I haven't seen really young kids by themselves here in the big city, but the pre teens are doing their own thing for sure. It would be nice if the kids got out more and played with each other (there are always kids on the hills and on the ice rinks)
    36 days ago
  • LYNCHD05
    I love the term free range kid. All of us of our generation knows all about being home when the street lights came on and meeting in a field to play ball. We had it pretty good snd let’s hope we see more kids today doing the same thing,
    36 days ago
  • NANCY-
    Free range they call it!
    I've seen a few boys riding their bikes. It is nice to see kids out playing.

    36 days ago
  • 1CRAZYDOG
    Wow! You've described how it was for my siblings and me growing up! As long as we were together, things were cool. We did have to be home for lunch and supper and then, just like you, when the street lights went on, we had to be home. We biked, swam (in a pool w/lifeguards), played baseball, football, and had such freedoms.

    I hope that kids now (post COVID) are outdoors, playing together, getting fresh air, being kids more. Prior to this past summer it was desolate of kids! Always found it strange, but they were all in organized activities.


    36 days ago
  • PHEBESS
    I'm another free-range kid, and definitely a proponent of such for kids these days - provided the conditions are appropriate. There's nothing like digging in the yard (for artifacts, or gardens, or whatever) or just running in the park, or inventing games with other kids.

    Let's hope the world stays a little safer for kids post-covid!
    36 days ago
  • SUSIEMT
    When I was growing up my mom would send us out to play but as you said we had to respond to her calling us. Of course she also worked. During the summer she would have us tell her where we were going (the girls only) my brother never had to report to her, just be home by supper time. I remember one time I rebelled and said if Cal doesn't need to tell you neither do I. Off I went. Got home and had all sorts of hell to pay. I hope kids can have some independence in today's world. I just hope they are safe. Good blog!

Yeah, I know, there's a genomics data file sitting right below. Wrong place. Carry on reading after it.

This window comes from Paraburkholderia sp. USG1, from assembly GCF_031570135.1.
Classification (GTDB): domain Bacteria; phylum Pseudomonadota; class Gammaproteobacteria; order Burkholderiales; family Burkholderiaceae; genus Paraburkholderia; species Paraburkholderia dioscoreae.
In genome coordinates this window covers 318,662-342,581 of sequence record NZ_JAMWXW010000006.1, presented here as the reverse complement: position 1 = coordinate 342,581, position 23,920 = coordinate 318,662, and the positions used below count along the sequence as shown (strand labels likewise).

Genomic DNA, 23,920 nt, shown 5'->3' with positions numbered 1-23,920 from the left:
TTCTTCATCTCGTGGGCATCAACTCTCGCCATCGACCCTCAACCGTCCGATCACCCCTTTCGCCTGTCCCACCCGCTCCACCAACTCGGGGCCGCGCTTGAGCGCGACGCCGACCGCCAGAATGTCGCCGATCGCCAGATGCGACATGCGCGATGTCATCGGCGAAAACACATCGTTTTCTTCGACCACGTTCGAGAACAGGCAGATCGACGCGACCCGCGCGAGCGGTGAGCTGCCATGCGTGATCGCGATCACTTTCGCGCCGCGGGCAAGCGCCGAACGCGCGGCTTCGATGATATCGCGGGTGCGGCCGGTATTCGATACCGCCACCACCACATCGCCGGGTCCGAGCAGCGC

emoticon

    36 days ago
  • JUNETTA2002
    Thanks for sharing.
    36 days ago
  • MEADSBAY
    Oh, my, yes...I hope so!
    As one of 14, we were definitely free range kids, as were my own three kids.
    Happy to say my wonderful daughter-in-law believes in free range and scoots her kids out the door every single day, with the bigger two watching the little one.
    emoticon

    36 days ago
  • JUNEPA
    Free range kids - to be a free range kid - to raise a free range kid - that's the dream :)

    Do you remember any unfortunate incidents from when you were a kid? I grew up a free range kid in the country, I had peers who drowned (4), died in falling from the hayloft or other farm accident (2), etc. I had some close calls and saved a friend from drowning. For sure I loved my freedom, but having lived the experience and also the dangers, I was more vigilant with my kids. The city has different dangers. Traffic, more likelihood of encountering sketchy adults... Sorry to be a wet blanket. Just offering my perspective and adding that ideally, a free range childhood without incident is pretty awesome.
    36 days ago

    Comment edited on: 1/25/2021 1:44:18 PM
  • _RAMONA
    "And I'm wondering: post COVID, whether this trend towards free range will be likely to continue?"
    Oh my word, I sure hope so!

    I grew up much as you did, Ellen, and I've raised a very lonely free-range kiddo! Why lonely? Because nobody else seems able to see the value in allowing their kids to grow up in an atmosphere of freedom and autonomy. We live in an extremely safe city, comparatively. I have never understood the concerns. Has my kiddo had some weird experiences? Sure she has... but she handled every one of them like a champ. She feels very competent out in the world and has developed a sense of responsibility, judgement and resilience her peers seem to lack.

    May free range be another one of the many blessings that thrive long after the pandemic ends!
    emoticon
    36 days ago

    Comment edited on: 1/25/2021 9:39:12 PM
  • NANASUEH
    I remember the free-range summers and was glad for the no adult supervision, no one frowning at you for not being to their standards. I think the free-range would work if the kids continue looking out for each other. If they saw an unknown adult talking to a kid, would they keep an eye open, even challenge the adult.

    emoticon
    36 days ago